bosse

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See also: Bosse, bossé, bøsse, and boße

Afrikaans[edit]

Noun[edit]

bosse

  1. plural of bos

French[edit]

Pronunciation[edit]

Etymology 1[edit]

From Middle French bosse. Compare Occitan bossa, Italian boccia and bozza; cf. also Romanian bot.

Noun[edit]

bosse f (plural bosses)

  1. bump (small elevated level)
  2. hump (of e.g. a camel or zebu)
  3. dent (in e.g. a car panel)
  4. (freestyle skiing) mogul
Derived terms[edit]

Etymology 2[edit]

See bosser.

Verb[edit]

bosse

  1. first-person singular present indicative of bosser
  2. third-person singular present indicative of bosser
  3. first-person singular present subjunctive of bosser
  4. third-person singular present subjunctive of bosser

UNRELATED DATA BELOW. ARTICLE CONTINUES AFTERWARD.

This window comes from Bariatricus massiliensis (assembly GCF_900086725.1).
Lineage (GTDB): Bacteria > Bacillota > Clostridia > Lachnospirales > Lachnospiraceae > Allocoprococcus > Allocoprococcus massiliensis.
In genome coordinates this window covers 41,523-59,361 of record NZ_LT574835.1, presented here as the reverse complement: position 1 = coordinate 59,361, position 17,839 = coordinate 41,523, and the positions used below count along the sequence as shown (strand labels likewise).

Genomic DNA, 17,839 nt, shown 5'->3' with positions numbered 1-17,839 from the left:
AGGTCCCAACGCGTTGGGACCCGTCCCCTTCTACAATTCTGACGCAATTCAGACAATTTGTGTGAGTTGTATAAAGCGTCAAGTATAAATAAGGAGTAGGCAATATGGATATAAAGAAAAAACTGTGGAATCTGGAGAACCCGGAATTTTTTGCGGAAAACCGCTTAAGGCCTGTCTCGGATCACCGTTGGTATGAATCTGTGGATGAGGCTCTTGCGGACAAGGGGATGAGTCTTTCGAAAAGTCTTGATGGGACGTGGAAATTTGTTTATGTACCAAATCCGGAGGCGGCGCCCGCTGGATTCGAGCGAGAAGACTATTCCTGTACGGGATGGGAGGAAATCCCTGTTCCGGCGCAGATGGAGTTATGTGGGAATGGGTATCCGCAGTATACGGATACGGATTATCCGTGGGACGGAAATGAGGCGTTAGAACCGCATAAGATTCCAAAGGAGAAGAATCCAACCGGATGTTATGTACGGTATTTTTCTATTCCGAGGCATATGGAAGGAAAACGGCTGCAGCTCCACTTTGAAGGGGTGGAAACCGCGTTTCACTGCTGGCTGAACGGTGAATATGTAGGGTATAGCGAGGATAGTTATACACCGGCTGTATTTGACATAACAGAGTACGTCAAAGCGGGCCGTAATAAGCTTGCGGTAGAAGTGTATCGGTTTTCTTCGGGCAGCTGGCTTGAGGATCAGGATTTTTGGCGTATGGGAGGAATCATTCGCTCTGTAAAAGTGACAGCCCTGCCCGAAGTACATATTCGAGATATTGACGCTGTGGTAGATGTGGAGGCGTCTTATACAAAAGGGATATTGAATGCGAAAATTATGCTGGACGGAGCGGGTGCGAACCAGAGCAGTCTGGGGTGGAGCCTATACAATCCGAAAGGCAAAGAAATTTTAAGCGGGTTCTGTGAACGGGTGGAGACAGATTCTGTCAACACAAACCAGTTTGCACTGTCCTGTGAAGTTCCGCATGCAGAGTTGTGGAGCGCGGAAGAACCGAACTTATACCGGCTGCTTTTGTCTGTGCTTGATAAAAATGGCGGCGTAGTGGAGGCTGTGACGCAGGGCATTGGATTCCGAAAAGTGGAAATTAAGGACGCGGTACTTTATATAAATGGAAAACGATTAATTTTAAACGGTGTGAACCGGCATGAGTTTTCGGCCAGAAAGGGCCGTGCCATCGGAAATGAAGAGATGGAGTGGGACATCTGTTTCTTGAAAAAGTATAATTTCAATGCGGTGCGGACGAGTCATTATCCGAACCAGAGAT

5. second-person singular imperative of bosser

References[edit]


Middle French[edit]

Etymology[edit]

From Old French boce. The spelling bosse (as opposed to boce) first appears circa 1389[1]

Noun[edit]

bosse f (plural bosses)

  1. swelling; bump (for example due to injury or illness)

Descendants[edit]

References[edit]

  • Godefroy, Frédéric, Dictionnaire de l'ancienne langue française et de tous ses dialectes du IXe au XVe siècle (1881) (boce, supplement)
  1. ^ bosse on Dictionnaire du Moyen Français (1330-1500) (in French), subsection 'formes'

Norman[edit]

Etymology[edit]

From English bus.

Noun[edit]

bosse f (plural bosses)

  1. (Guernsey) bus

Pennsylvania German[edit]

Etymology[edit]

Compare German busseln.

Verb[edit]

bosse

  1. to kiss

Synonyms[edit]